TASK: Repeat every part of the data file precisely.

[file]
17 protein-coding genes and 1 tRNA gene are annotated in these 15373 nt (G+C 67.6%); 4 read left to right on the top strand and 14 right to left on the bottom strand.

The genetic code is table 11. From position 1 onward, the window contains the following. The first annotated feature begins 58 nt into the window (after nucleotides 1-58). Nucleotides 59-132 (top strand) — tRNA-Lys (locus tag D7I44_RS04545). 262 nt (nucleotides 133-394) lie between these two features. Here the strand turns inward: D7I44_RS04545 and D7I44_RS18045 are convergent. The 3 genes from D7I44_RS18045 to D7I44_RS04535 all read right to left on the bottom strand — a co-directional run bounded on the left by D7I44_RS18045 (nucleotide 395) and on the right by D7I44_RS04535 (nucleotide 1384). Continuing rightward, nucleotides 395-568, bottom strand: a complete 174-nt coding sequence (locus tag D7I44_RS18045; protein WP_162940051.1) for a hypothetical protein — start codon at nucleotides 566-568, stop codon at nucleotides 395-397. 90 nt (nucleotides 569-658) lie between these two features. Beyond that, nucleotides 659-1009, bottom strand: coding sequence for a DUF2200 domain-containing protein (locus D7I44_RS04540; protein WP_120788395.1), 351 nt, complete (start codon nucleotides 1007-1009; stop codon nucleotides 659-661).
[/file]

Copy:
17 protein-coding genes and 1 tRNA gene are annotated in these 15373 nt (G+C 67.6%); 4 read left to right on the top strand and 14 right to left on the bottom strand.

The genetic code is table 11. From position 1 onward, the window contains the following. The first annotated feature begins 58 nt into the window (after nucleotides 1-58). Nucleotides 59-132 (top strand) — tRNA-Lys (locus tag D7I44_RS04545). 262 nt (nucleotides 133-394) lie between these two features. Here the strand turns inward: D7I44_RS04545 and D7I44_RS18045 are convergent. The 3 genes from D7I44_RS18045 to D7I44_RS04535 all read right to left on the bottom strand — a co-directional run bounded on the left by D7I44_RS18045 (nucleotide 395) and on the right by D7I44_RS04535 (nucleotide 1384). Continuing rightward, nucleotides 395-568, bottom strand: a complete 174-nt coding sequence (locus tag D7I44_RS18045; protein WP_162940051.1) for a hypothetical protein — start codon at nucleotides 566-568, stop codon at nucleotides 395-397. 90 nt (nucleotides 569-658) lie between these two features. Beyond that, nucleotides 659-1009, bottom strand: coding sequence for a DUF2200 domain-containing protein (locus D7I44_RS04540; protein WP_120788395.1), 351 nt, complete (start codon nucleotides 1007-1009; stop codon nucleotides 659-661).